NASA Administrator Makes First Official Visit To Kennedy Space Center
NASA Administrator Jim Bridenstine wants to see the U.S. as a leader in rocket launches. His remarks followed a two day tour of the Kennedy Space Center.
NASA’s new leader spent time talking with engineers and program leaders, as well as the agency’s commercial partners. Bridenstine said as the administration streamlines regulations, there’s going to be more launches from Florida’s Space Coast.
“If we are successful in the commercial capabilities being developed, we’re going to have more launches than we know what to do with. That’s what Kennedy Space Center is really good at.”
President Trump signed Space Policy Directive 2 back in May which implements regulatory reforms to streamline launch licensing. “There is no shortage of opportunity for launch in this country and the more we can increase the throughput of launch at the Kennedy Space Center, the better it’s going to be for the United States of America," said Bridenstine. "We want launch to be an export for this country.”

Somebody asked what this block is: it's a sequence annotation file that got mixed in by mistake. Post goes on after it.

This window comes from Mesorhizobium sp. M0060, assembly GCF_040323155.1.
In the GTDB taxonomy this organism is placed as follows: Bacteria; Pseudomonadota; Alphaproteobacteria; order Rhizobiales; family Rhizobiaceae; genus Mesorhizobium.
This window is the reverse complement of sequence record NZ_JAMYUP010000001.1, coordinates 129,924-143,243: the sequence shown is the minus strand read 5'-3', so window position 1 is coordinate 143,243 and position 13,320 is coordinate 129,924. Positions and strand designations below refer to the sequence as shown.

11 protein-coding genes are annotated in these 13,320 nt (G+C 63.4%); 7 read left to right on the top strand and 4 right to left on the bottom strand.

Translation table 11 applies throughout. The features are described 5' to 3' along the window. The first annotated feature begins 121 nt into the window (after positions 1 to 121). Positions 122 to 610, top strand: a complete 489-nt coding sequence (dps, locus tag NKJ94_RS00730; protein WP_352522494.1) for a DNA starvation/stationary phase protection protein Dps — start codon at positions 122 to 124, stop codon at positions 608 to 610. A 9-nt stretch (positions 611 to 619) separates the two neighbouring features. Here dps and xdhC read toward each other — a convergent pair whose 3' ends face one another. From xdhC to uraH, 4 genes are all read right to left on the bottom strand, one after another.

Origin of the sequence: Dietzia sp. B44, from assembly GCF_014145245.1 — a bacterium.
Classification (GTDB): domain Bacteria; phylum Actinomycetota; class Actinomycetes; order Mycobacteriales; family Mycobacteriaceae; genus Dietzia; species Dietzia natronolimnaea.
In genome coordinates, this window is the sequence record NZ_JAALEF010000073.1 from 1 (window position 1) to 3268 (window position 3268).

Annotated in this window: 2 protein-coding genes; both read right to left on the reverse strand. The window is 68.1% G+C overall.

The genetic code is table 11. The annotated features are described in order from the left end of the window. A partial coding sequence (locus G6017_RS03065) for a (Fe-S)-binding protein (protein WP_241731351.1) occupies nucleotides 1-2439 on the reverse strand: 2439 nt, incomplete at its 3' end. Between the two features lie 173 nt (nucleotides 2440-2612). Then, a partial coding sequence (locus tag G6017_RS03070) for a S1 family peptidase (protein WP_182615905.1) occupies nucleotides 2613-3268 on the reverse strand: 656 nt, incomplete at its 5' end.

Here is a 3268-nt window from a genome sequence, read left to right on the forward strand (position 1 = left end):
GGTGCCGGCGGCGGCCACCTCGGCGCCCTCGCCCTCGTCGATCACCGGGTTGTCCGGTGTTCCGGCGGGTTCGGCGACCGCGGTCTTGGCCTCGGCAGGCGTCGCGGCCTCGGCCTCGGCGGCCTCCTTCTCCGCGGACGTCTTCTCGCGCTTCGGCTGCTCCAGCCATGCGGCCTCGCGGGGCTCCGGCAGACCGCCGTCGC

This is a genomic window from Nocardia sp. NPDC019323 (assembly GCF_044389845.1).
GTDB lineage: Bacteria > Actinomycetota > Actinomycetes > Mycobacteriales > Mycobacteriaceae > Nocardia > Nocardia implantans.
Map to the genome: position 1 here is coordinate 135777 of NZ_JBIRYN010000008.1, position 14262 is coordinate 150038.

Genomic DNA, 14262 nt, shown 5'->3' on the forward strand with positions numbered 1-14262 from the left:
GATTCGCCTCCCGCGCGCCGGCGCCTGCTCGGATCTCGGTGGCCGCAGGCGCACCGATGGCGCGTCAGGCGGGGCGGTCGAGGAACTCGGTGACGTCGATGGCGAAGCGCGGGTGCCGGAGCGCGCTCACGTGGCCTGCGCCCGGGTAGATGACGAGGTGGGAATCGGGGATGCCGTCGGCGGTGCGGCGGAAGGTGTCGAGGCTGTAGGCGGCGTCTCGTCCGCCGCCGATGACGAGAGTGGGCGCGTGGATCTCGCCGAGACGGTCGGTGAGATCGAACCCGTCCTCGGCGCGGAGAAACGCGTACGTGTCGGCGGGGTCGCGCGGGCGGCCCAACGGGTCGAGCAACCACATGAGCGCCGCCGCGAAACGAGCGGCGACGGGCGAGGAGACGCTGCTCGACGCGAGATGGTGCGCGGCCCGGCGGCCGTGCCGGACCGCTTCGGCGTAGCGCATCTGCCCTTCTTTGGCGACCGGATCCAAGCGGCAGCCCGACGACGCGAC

Bridenstine praised Kennedy Space Center director Bob Cabana for his work developing the center into a multi-user spaceport.
The new administrator also revealed details about NASA's lunar ambitions -- putting a space station in an orbit around the moon for future exploration. President Trump has directed NASA to return astronauts to the moon. Bridenstine said the first part of that plan, an uncrewed power and propulsion module could launch from KSC as early as 2022.
Bridenstine also visited commercial crew capsules from SpaceX and Boeing. The two private companies are working with NASA to taxi astronauts to the International Space Station. Human test flights of those capsules are scheduled for mid 2019.